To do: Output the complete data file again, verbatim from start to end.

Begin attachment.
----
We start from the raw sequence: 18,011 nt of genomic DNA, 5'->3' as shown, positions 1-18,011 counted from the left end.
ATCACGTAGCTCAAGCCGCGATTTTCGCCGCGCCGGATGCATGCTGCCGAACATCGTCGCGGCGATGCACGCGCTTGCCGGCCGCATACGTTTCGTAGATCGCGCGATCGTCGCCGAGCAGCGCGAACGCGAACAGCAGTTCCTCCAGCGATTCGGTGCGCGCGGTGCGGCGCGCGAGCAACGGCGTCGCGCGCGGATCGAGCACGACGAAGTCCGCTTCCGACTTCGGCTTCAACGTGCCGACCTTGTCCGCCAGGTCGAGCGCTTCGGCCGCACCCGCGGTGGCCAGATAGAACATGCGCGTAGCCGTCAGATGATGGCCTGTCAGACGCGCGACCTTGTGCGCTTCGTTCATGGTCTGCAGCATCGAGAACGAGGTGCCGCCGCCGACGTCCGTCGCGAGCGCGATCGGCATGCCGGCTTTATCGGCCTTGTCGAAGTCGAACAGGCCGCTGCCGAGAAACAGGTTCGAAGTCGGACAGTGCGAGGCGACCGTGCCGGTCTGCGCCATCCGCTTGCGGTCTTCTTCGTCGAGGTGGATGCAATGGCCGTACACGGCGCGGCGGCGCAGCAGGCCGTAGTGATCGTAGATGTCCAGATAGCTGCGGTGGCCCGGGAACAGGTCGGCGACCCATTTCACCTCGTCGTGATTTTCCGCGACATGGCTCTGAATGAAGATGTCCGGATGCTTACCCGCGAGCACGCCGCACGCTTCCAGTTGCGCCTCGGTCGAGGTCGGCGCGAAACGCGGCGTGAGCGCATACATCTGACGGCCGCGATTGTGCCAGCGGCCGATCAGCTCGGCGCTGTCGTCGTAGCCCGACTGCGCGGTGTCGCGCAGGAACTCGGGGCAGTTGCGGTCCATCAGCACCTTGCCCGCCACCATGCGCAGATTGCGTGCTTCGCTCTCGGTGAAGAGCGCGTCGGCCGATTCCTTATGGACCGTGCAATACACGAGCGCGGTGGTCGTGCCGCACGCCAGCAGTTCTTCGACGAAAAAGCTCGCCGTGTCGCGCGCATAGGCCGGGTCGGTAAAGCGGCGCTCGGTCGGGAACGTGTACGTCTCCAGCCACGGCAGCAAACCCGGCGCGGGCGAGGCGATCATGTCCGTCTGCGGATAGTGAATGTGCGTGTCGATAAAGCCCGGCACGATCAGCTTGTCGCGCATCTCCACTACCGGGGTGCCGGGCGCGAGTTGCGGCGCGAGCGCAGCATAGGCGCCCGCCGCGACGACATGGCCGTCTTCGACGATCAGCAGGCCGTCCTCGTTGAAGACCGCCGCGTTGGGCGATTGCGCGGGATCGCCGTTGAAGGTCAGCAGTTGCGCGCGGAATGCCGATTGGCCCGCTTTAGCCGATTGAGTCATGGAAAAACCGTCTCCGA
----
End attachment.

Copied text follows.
We start from the raw sequence: 18,011 nt of genomic DNA, 5'->3' as shown, positions 1-18,011 counted from the left end.
ATCACGTAGCTCAAGCCGCGATTTTCGCCGCGCCGGATGCATGCTGCCGAACATCGTCGCGGCGATGCACGCGCTTGCCGGCCGCATACGTTTCGTAGATCGCGCGATCGTCGCCGAGCAGCGCGAACGCGAACAGCAGTTCCTCCAGCGATTCGGTGCGCGCGGTGCGGCGCGCGAGCAACGGCGTCGCGCGCGGATCGAGCACGACGAAGTCCGCTTCCGACTTCGGCTTCAACGTGCCGACCTTGTCCGCCAGGTCGAGCGCTTCGGCCGCACCCGCGGTGGCCAGATAGAACATGCGCGTAGCCGTCAGATGATGGCCTGTCAGACGCGCGACCTTGTGCGCTTCGTTCATGGTCTGCAGCATCGAGAACGAGGTGCCGCCGCCGACGTCCGTCGCGAGCGCGATCGGCATGCCGGCTTTATCGGCCTTGTCGAAGTCGAACAGGCCGCTGCCGAGAAACAGGTTCGAAGTCGGACAGTGCGAGGCGACCGTGCCGGTCTGCGCCATCCGCTTGCGGTCTTCTTCGTCGAGGTGGATGCAATGGCCGTACACGGCGCGGCGGCGCAGCAGGCCGTAGTGATCGTAGATGTCCAGATAGCTGCGGTGGCCCGGGAACAGGTCGGCGACCCATTTCACCTCGTCGTGATTTTCCGCGACATGGCTCTGAATGAAGATGTCCGGATGCTTACCCGCGAGCACGCCGCACGCTTCCAGTTGCGCCTCGGTCGAGGTCGGCGCGAAACGCGGCGTGAGCGCATACATCTGACGGCCGCGATTGTGCCAGCGGCCGATCAGCTCGGCGCTGTCGTCGTAGCCCGACTGCGCGGTGTCGCGCAGGAACTCGGGGCAGTTGCGGTCCATCAGCACCTTGCCCGCCACCATGCGCAGATTGCGTGCTTCGCTCTCGGTGAAGAGCGCGTCGGCCGATTCCTTATGGACCGTGCAATACACGAGCGCGGTGGTCGTGCCGCACGCCAGCAGTTCTTCGACGAAAAAGCTCGCCGTGTCGCGCGCATAGGCCGGGTCGGTAAAGCGGCGCTCGGTCGGGAACGTGTACGTCTCCAGCCACGGCAGCAAACCCGGCGCGGGCGAGGCGATCATGTCCGTCTGCGGATAGTGAATGTGCGTGTCGATAAAGCCCGGCACGATCAGCTTGTCGCGCATCTCCACTACCGGGGTGCCGGGCGCGAGTTGCGGCGCGAGCGCAGCATAGGCGCCCGCCGCGACGACATGGCCGTCTTCGACGATCAGCAGGCCGTCCTCGTTGAAGACCGCCGCGTTGGGCGATTGCGCGGGATCGCCGTTGAAGGTCAGCAGTTGCGCGCGGAATGCCGATTGGCCCGCTTTAGCCGATTGAGTCATGGAAAAACCGTCTCCGA